Strings n Things
Here you will find everything you want to know about strings. You’ll know that whatever you do- learning a new sport, playing around at poker.de or playing a cigar box guitar, it does make a difference knowing all about it. The more background you have, the more insight you will have and the more progress you will hopefully make.
Least mass, least tension force, least “energy” delivered to soundboard, distinctive classical clean, lower sustain plinky sounds. Have about 60% of the tension forces of a steel string set of equivalent pitch.
Compound “Silk and Steel” strings
The first and second strings are regular steel strings, the remaining strings are a thin steel steel wire wrapped first in nylon or polyester fiber then in bronze, copper, or nickel as in a nomal set of steel strings. Allow you a bit more mass and energy for the given tension. Because they are relatively lower tension, the strings sound by comparison, depending on how you think of it, “warmer”, “rounder”, “muddier”, or “sloppier” than their slightly higher tension regular steel string cousins.
All are steel piano type wire of varying gauges, with a wrap of various metals on the fatter strings, usually bronze or copper on the acoustic sets, and nickel or nickel plated steel on the electric sets. The wound strings may have a hexagonally shaped core, and the wrapping portion may be round wire, flat tape, or round wire then ground flat(rare). Few if any string brands make their own wire, they just wrap the secondary copper wires on the low strings and install the ball or loop ends. Most makers redistrubute these and may market them under several brand names from marketing companies.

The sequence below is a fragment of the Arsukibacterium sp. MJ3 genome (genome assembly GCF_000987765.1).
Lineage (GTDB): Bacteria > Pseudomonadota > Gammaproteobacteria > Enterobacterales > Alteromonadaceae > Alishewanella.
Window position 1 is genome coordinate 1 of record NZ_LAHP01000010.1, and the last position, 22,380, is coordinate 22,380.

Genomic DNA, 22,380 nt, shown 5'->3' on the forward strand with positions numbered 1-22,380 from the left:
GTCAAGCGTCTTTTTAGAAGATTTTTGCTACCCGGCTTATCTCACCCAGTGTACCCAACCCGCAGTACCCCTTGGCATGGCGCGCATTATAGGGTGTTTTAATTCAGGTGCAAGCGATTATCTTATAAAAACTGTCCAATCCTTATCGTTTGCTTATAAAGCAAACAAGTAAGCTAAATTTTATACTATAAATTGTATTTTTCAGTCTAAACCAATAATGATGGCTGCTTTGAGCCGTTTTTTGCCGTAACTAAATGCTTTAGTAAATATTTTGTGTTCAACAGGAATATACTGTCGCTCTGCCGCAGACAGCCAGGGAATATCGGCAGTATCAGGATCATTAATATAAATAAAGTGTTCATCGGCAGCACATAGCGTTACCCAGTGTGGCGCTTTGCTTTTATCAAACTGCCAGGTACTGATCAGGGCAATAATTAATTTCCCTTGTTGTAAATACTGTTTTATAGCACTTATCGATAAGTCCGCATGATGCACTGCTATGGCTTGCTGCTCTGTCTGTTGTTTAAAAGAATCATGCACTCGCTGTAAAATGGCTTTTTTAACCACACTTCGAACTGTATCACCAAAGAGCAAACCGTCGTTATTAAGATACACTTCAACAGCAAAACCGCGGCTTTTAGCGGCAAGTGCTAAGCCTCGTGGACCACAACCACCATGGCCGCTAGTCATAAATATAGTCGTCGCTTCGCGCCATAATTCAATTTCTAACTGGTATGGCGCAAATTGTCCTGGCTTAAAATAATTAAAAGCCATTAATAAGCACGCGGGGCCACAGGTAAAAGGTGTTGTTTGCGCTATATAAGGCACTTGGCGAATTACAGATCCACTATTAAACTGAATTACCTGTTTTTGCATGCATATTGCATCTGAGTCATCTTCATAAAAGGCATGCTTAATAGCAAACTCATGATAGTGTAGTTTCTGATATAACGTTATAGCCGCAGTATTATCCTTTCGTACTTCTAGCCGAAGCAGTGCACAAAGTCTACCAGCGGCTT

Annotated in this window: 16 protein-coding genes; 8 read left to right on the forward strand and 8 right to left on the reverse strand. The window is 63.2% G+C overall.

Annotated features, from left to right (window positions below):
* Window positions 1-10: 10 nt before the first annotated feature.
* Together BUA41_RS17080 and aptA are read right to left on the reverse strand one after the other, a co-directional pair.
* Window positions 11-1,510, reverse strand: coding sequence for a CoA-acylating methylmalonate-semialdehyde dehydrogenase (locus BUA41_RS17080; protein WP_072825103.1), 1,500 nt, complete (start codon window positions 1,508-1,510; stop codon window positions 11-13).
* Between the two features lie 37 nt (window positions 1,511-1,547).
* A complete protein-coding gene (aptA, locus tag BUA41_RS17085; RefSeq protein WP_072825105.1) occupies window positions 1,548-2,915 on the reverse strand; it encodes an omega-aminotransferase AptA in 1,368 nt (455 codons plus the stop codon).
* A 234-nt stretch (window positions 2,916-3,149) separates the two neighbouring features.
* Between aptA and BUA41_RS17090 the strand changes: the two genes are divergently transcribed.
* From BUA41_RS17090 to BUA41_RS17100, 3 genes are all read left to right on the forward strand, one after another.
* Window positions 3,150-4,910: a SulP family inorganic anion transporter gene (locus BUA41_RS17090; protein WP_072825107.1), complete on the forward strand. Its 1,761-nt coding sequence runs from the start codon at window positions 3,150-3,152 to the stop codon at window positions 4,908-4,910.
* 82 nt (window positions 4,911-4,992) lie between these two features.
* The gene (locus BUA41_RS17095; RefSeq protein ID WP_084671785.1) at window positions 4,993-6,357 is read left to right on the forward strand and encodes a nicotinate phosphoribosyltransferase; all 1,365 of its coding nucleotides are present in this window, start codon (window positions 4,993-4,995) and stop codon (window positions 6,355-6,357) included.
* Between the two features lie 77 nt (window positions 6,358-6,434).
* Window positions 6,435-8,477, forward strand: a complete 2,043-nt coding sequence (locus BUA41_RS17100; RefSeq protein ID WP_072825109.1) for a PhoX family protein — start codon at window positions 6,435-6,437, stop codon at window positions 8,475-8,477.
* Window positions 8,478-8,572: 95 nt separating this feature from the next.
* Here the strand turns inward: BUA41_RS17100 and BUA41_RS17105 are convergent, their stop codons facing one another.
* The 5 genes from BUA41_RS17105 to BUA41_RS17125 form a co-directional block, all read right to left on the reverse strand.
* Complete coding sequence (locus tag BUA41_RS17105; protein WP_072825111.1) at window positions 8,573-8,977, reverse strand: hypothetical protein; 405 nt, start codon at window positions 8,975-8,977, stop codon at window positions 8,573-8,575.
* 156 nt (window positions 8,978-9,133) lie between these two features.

May come coated with teflon or lacquer on the more expensive sets for people who like a slicker feel, dislike the sounds produced by fingers on strings, or like the extra life partially provided by keeping the metal cleaner. Pure personal preference and budget choice.
The terms 80/20, 60/40, or phosphor bronze, or nickel refer to the metal type in the wound strings. 80/20 strings are actually brass, an alloy of copper and zinc. Phosphor bronze are an alloy of copper and tin witha small amount of phosphorous added for strength. As far as what you may hear and feel, the sound pretty much follows the mass of the windings – the phosphor bronze sound the warmest, the 60/40 sound the brightest, and the 80/20 somewhere in between. The nickel plated electric strings are somewhere up in the bright end, with less sustain on an acoustic setup and are harder on the frets. The cryogenic alloys are a relatively newly marketed string metal of dubious advantage.
Typical String Set Data
(Standard tuned 6 string Martin-style guitar, 25.4 inch scale)
|Set||Approx Gauges||Approx. Total Tension (lbs)|
|Electric Ultralights||.009 – .042||105|
|“Silk and Steels”||.011 – .047||130|
|Extra Lights||.010 – .048||125|
|Lights||.012 – .053||150|
|Medium||.013 – .056||175|
|Heavy||.014 – .059||200|
|Note: Shorter scales will have proportionately lower tension forces and lower volume for a given string at a given pitch. Tensions may reduce to the point of buzzing at the nut or bridge.|
String Choices for Alternate Tunings
To keep a constant level of balanced tension and volume between strings, as you deviate from “Standard Tuning” EADgbe with individual strings in a stringset, you may wish to choose a string of different gauge. If you deviate to a lower pitch, choose a heavier string gauge; conversely, as you deviate in tuning to a higher pitch, choose a lighter string.
Example Set: Light gauge strings on a 6-string guitar
|Open G Tuning|